Melbourne: Two fresh cases of assault on Indians have been reported in Australia, with three students being injured in two separate incidents in Sydney and Adelaide despite serious efforts by the country to re-establish its image as a safe destination for international students.
Two students were injured outside a hotel in Sydney last week in what appeared to be a petty street crime, apart from a separate incident surfacing from Adelaide.
New South Wales police official Brian Wyver said the two men in Sydney suffered minor injuries in a scuffle outside a hotel in Wollongong on Friday.
“When the police arrived they couldn’t locate anyone there... They later found that two people had been taken to Wollongong Hospital by a friend,” Wyver was quoted as saying by the ‘Herald Sun’.
“They attended the hospital and there appears there has been some sort of fight outside the hotel. They didn’t want any action in relation to that fight, they weren’t badly injured so police have taken a report,” he said.
Wyver said the students did not indicate that the fight had been racially-motivated, and they did not want to press charges. “We have asked for CCTV footage from outside the hotel to find out what happened,” he added.
In another case, an Indian student was attacked in Adelaide after a group of four drunken localites attacked him.
Angrez Singh, 27, who works as a taxi driver, was on his way to drop his customers when the fight broke out.
“I received six stitches on my face after they punched me several times,” Singh, who hails from Faridkot and has been in Australia for the last two years, said.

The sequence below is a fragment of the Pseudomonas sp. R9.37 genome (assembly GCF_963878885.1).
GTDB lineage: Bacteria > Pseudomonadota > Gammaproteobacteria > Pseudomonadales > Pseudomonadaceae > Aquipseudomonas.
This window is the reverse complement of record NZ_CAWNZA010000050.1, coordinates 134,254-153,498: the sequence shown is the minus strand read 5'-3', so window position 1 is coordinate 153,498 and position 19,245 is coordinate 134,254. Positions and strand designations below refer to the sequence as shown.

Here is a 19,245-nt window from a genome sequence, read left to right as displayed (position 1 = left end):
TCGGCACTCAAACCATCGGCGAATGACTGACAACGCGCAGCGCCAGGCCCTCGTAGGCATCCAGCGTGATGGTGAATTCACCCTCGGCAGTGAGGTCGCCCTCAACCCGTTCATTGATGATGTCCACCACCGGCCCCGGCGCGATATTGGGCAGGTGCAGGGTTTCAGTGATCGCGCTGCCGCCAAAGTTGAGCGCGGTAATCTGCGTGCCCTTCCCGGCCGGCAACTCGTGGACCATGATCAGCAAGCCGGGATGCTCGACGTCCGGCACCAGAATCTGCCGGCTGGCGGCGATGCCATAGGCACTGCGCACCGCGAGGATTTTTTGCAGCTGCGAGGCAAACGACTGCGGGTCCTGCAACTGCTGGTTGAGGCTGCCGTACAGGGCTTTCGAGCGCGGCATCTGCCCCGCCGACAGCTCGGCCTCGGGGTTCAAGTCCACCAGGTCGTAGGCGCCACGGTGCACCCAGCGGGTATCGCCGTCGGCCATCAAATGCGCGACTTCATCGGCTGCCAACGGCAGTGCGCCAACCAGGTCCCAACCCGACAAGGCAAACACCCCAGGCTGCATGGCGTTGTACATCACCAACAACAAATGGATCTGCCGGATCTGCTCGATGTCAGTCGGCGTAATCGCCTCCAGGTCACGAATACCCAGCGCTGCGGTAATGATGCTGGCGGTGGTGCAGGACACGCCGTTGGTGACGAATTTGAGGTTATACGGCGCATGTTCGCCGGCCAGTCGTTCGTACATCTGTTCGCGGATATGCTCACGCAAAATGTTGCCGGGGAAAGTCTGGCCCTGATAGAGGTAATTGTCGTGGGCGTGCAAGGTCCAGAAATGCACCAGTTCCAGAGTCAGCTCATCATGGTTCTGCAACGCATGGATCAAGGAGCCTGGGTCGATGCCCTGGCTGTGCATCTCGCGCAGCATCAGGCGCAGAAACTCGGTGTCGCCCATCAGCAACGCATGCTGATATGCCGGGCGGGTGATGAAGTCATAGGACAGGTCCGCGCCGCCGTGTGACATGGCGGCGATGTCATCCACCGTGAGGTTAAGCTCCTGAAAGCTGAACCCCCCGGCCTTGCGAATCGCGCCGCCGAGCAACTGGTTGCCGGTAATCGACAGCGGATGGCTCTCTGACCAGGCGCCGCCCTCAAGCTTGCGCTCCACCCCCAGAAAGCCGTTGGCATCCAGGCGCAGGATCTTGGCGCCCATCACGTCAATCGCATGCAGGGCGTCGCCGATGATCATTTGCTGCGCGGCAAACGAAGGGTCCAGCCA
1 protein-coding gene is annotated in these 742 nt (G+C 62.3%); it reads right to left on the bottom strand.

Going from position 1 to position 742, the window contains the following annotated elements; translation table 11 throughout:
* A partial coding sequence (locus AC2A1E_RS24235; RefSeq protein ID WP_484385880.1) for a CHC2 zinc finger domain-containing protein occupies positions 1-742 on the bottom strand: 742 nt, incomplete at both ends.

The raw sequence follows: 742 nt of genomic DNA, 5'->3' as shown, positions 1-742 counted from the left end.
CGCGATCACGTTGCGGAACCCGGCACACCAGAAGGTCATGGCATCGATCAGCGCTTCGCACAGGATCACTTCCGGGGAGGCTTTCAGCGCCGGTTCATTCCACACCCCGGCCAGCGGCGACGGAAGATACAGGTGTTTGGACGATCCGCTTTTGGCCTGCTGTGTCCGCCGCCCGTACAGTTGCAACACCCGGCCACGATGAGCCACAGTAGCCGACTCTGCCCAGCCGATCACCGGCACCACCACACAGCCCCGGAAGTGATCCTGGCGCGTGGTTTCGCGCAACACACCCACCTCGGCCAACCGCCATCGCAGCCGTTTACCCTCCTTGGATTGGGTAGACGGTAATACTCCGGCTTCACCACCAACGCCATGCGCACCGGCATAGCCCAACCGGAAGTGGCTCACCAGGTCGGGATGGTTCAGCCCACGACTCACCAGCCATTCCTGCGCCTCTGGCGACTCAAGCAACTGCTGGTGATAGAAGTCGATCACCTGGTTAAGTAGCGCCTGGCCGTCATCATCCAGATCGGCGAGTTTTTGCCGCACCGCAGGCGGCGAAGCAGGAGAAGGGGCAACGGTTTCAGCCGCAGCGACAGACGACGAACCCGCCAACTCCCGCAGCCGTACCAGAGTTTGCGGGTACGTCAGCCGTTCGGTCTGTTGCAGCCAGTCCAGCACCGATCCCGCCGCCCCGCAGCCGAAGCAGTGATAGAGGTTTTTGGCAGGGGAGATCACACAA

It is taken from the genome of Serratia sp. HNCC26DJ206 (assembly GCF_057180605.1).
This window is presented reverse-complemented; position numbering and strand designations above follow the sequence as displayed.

The government here has been asserting that Australia was still as a safe destination to reside and study, despite the recent spate of attacks on Indians has been widely reported in the media.
It has been reported that the incidents of assault in Melbourne, especially by young men, has been on rise.
Last week, a concerned Victorian premier John Brumby and police chief Simon Overland pleaded Victorians to rise up against the growing culture of street violence.
Acknowledging that assaults were becoming more frequent and vicious, premier and chief commissioner said all Victorians shared the responsibility to purge the state of what Brumby called “mindless, senseless, gutless cowardice”.
According to Victoria Police, the number of assaults in metropolitan Melbourne rose by nearly six% between March last year and March this year.
The fresh reports of attacks came as Australian immigration minister Chris Evans prepared to leave for New Delhi to reassure Indians of their safety Down Under, insisting that his country is “not racist”.